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Homechinese poemsMy Worries: Are They Justified? by Wu Guanzhong~吴冠中《杞人忧天》 with English Translations

My Worries: Are They Justified? by Wu Guanzhong~吴冠中《杞人忧天》 with English Translations

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My Worries: Are They Justified?

During the early years of the Cultural Revolution, I had a tooth problem. The dentist told me one of my molars was badly decayed and suggested I have a crown fitted, most preferably a gold one, because the hardness of gold is similar to that of enamel and would fit it well. I was afraid it would look ugly. However, the dentist assured me that nobody would see it since it was on one of the back teeth. So gold was chosen as the material, but where to find the precious metal at that time of political turmoil? Gold transaction was then forbidden on the market. And to make things worse, gold products along with jewelry were all being searched and looted by the Red Guards in the ‘Destruction of the Four Olds’ campaign1. No one in mainland China had access to even a single ounce of gold.
Fortunately, an old classmate of mine, a Thai-Chinese, was planning a trip home and promised to bring me a gold ring by wearing it on his finger when going through customs. That really was an ingenious solution to my tooth crowning problem! Using the melted gold as raw material the doctor prepared the crown with great care and superb skill. Protected by the well-fit crown, I was able to eat and chew with much ease for several decades. I thought the crown would keep good forever, but, to my dismay, gold too proved to be subject to wear and tear like all other things. Now gold is no longer a rarity, but back at that time gold was very hard to get and the gold ring-turned-crown was meant to save me from dental trouble for the rest of my life, so the fact that it was aging even faster than I was actually made me quite sad and sentimental. I came to understand that nothing in this world will last for good. However, people still spare no effort to pursue ease and permanence. The Great Wall, the Pyramids, the underground palaces, all these were built in an attempt to eternalize power or to preserve corpses until they can be restored to life someday.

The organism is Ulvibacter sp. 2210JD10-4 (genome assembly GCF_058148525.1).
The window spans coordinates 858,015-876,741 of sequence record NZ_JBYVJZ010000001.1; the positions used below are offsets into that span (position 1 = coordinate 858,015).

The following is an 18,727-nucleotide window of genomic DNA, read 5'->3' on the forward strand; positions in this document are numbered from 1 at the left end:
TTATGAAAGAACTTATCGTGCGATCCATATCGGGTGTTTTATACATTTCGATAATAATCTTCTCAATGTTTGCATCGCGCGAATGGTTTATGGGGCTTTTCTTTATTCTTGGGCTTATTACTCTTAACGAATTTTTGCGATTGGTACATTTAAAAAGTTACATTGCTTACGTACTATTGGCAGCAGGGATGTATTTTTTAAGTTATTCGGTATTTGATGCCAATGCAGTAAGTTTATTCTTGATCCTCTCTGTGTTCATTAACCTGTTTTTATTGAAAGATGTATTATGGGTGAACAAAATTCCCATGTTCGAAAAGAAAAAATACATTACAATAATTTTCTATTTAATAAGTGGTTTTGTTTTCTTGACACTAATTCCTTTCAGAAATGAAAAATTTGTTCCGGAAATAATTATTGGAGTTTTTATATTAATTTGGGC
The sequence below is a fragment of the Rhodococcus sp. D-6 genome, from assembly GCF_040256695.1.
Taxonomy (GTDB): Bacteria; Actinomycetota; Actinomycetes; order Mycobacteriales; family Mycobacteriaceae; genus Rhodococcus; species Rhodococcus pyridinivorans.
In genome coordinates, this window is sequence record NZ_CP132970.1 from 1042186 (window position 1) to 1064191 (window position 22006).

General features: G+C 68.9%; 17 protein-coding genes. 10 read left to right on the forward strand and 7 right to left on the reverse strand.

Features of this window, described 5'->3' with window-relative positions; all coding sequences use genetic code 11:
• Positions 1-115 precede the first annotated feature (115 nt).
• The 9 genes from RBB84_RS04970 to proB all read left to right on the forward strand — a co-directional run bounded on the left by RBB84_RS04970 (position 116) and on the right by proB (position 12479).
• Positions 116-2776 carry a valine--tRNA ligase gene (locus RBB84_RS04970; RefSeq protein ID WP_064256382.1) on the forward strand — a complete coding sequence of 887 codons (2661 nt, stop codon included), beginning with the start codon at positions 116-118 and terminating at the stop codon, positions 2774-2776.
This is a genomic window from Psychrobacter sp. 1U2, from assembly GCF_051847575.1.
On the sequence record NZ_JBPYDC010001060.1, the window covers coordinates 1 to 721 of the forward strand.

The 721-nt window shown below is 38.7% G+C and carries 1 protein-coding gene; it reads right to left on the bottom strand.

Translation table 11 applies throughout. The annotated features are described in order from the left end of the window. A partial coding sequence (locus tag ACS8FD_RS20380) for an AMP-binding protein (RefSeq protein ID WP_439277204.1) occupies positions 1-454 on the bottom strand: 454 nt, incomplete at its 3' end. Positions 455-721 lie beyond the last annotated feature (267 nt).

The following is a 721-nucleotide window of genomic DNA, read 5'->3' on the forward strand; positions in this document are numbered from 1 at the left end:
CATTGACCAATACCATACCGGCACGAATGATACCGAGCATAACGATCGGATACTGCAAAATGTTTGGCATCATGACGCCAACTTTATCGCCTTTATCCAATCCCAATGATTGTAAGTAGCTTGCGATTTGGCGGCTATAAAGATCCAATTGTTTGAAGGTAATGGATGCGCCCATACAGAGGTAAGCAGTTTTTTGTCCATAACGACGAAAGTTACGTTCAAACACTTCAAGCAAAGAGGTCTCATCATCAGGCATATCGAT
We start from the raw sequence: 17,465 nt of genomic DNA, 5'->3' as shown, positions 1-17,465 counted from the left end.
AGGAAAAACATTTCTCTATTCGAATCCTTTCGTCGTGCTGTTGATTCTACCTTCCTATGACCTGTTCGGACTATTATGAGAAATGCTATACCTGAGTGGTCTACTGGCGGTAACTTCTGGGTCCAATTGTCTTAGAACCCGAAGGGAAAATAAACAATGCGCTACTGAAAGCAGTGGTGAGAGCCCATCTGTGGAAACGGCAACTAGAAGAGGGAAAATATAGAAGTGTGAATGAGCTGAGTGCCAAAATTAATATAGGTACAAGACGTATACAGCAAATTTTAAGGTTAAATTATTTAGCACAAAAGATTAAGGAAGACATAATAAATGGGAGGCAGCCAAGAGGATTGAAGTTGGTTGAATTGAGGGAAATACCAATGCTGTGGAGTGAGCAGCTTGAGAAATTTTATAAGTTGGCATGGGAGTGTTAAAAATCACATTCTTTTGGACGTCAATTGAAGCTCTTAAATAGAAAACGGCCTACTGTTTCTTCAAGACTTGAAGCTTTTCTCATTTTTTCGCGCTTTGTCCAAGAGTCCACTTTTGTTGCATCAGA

Wood, stone, iron and steel, none of them can resist the erosion of time; earthquakes, tsunami and other natural disasters time and again mock the insignificance of mankind. The extinction of the dinosaurs, the tragic fate of Pompeii, all these are evidence that neither men nor animals can fend off the changes of the universe. To save themselves, man cleverly resorts to science, yet in doing so they only speed up the process of self-destruction. To top it all, over-multiplication of the human species has already brought disastrous consequences. Destruction and regeneration are irresistible laws of Nature, and the universe still remains a myth to men no matter how hard they endeavor to explore into it. Looking up at the beautiful stars on a summer night, grandmothers have long been telling the same story about the Cowherd and the Weaving Maid2: their romance has always remained fresh and the magpies have never failed to build a bridge for their yearly meeting. But grandmothers don’t know the tiny stars in the distant sky may turn out to be as large as or even larger than the sun, and that our sun will not shine steadily for ever, even though Houyi3 is long dead. Mankind has realized that we must keep the earth’s temperature from rising, but who can prevent a volcano from erupting again or stop the coming of another glacial period? Even if we can flee to Jupiter, we’re still not very far from danger, like only being a few yards from a falling house. In a Chinese legend, someone in the State of Qi feared that the sky would someday fall. That man, to me, is a wise prophet having the presentiment that Nature may spell doom to man.
The wearing-away of my tooth crown is a warning sign equal to that of the deterioration of the earth or a tremor of the universe. Disasters we humans have to endure are yet to come. May science provide for our salvation and the human race live as long as the universe lasts!

revolutionn. 革命,旋转,转数
ingeniousadj. 机灵的,精制的,有独创性的
destructionn. 破坏,毁灭,破坏者
restoredadj. 精力充沛的;精力恢复的 v. 修复(resto
meltedadj. 融化的;溶解的 v. 融化;溶解(melt的过
legendn. 传说,传奇
mockv. 嘲笑,嘲弄,模仿 n. 嘲笑,戏弄,模仿 adj.
insignificancen. 无意义;不重要;无价值
spareadj. 多余的,闲置的,备用的,简陋的 v. 抽出,饶
tremorn. 震动,颤动,战栗,兴奋,地震

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